Heywood Allen was born Allan Stewart Konigsberg on December 1, 1935 in Brooklyn, New York. He began playing the clarinet as a child and took his stage name from clarinetist Woody Herman. He has performed publicly at least since the late 1960s, notably with the Preservation Hall Jazz Band on the soundtrack of Sleeper. One of his earliest televised performances was on The Dick Cavett Show on October 20, 1971.
Woody Allen and his New Orleans Jazz Band have been playing each Monday evening since 2011 at Manhattan’s Carlyle Hotel, specializing in classic New Orleans jazz from the early twentieth century. He plays songs by Sidney Bechet, George Lewis, Johnny Dodds, Jimmie Noone and Louis Armstrong.
The documentary film Wild Man Blues directed by Barbara Kopple documents a 1996 European tour by Allen and his band, as well as his relationship with Previn. The band has released two CDs: The Bunk Project in 1993 and the soundtrack of Wild Man Blues in 1997. Allen and his band played the Montreal International Jazz Festival on two consecutive nights in June 2008. At 81, clarinetist Woody Allen continues to perform with his band when not writing scripts or directing and acting in films.
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Eggy Ley was born Derek William Ley on November 4, 1928 in London, England and first played drums and boogie-woogie piano. During his military service in the Royal Air Force he discovered and began playing the soprano saxophone.
In 1952 he played with Mick Collier’s Chicago Rhythm Kings followed by stints with Eric Silk and Stan Sowden. Then he put together his own Trad-Jazz band, which received a long guest appearance at the New Orleans Bar in Hamburg, Germany in 1955. Eggy kept the band going throughout Germany and Scandinavia until 1962, and recorded several records, with Benny Waters and for different labels, of which the Blues for St. Pauli became a hit in Germany.
Playing regularly with his band in London, Ley also produced for Radio Luxembourg and between 1969 and 1983 he produced for the British Forces Broadcasting Service. During the 1970s he co-directed the band Jazz Legend with Hugh Rainey and also recorded together with Cy Laurie.
In 1982, he founded his band Hot Shots, ran the Jazzin’ Around newspaper and toured overseas before emigrating to Canada in the late 1980s. Soprano and alto saxophonist Eggy Ley, considered one of the first British soprano saxophonists in jazz, passed away as a result of a heart attack on December 20, 1995 in Delta, British Columbia, Canada.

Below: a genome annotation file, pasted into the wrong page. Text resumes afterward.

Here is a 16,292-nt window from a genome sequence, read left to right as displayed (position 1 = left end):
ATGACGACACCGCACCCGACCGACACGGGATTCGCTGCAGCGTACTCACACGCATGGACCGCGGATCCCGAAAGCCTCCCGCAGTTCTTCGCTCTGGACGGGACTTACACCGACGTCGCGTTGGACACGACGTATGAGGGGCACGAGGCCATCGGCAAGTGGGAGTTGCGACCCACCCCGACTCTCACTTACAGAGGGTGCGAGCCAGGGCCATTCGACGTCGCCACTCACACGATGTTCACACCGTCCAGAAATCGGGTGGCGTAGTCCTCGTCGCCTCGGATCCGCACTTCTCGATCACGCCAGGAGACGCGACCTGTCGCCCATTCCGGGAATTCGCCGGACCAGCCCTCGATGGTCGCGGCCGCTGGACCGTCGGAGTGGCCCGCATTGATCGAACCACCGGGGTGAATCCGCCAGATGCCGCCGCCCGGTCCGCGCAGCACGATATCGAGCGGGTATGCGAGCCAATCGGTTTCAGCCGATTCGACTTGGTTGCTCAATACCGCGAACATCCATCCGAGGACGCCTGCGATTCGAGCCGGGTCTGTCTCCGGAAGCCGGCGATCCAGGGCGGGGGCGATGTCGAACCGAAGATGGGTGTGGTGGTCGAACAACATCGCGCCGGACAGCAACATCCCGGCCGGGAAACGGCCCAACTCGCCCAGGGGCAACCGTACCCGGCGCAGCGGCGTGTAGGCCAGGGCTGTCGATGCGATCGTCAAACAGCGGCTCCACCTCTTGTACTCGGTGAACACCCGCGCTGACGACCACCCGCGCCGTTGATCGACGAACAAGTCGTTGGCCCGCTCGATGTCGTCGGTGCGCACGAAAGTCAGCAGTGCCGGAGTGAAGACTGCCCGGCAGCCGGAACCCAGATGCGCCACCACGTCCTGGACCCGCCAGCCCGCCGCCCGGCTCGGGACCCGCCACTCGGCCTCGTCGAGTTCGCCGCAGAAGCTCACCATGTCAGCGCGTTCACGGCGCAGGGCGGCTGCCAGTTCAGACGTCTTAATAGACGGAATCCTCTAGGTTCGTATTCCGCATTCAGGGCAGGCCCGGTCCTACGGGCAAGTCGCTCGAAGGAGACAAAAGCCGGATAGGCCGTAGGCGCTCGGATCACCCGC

Sterling Bruce Conaway was born on October 26, 1900 in Washington, D.C. and learned to play the banjo and mandolin. His early career was spent playing with fellow Washingtonian Duke Ellington in their hometown. Relocated to Chicago, Illinois he joined the band of Carroll Dickerson.
He played in Cyril Fullerton’s band in 1924 and recorded with Helen Gross on ukulele. By the late 1920s he moved to Europe where he worked with Eddie South, Noble Sissle, Freddy Johnson, Freddy Taylor, and Leon Abbey. During this period in his career Sterling led several groups as well.
1936 saw him in Bombay, India playing with Crickett Smith, however, three years later returned to the United States. Banjoist and mandolinist Sterling Conaway continued to perform in big bands and leading his own groups until his passing away in November 1973.
Paul Evans was born on October 18, 1904 in Lawrence, Kansas. Picking up the nickname Stump, originated in his petite size, he was largely taught music by his father, an alto horn player named Clarence Evans. He started out on the same instrument, stretching into trombone for a position in the Lawrence High School Band.
Switching back to alto saxophone not too far into his professional career, he soon became known as one of the better baritone sax players on the scene. He had a reputation for brandishing the full array of saxophones through his many band jobs, even playing the justifiably obscure C-Melody saxophone.
A move to Chicago saw him gigging with a variety of groups including King Oliver’s Original Creole Orchestra, Jelly Roll Morton, Kid Ory and Erskine Tate. He had to quit the latter band due to tuberculosis. Saxophonist Stump Evans passed away from tuberculosis at age 24 on August 29, 1928 in Douglas County, Kansas.
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Samuel Blythe Price was born in Honey Grove, Texas on October 6, 1908 and during his early career, he was a singer and dancer in local venues in the Dallas, Texas area. While living in Kansas City, Missouri, Chicago, Illinois and Detroit Michigan he played jazz. In 1938 he was hired by Decca Records as a session sideman on piano, assisting singers such as Trixie Smith and Sister Rosetta Tharpe.
Price was most noteworthy for his work on Decca Records leading his own band, known as the Texas Bluesicians, that included fellow musicians Don Stovall and Emmett Berry. He would also go on to have a decade-long partnership with Henry “Red” Allen.
Later in his life, Sammy partnered with the Roosevelt Hotel in New York City, and was the headline entertainment at the Crawdaddy Restaurant, a New Orleans themed restaurant in New York in the mid-1970s. Here he would play with both Benny Goodman and Buddy Rich.
During the Eighties he moved to Boston, Massachusetts switched to performing in the bar of Copley Plaza. Pianist and vocalist Sammy Price passed away from a heart attack on April 14, 1992, at home in Harlem, in New York City, at the age of 83.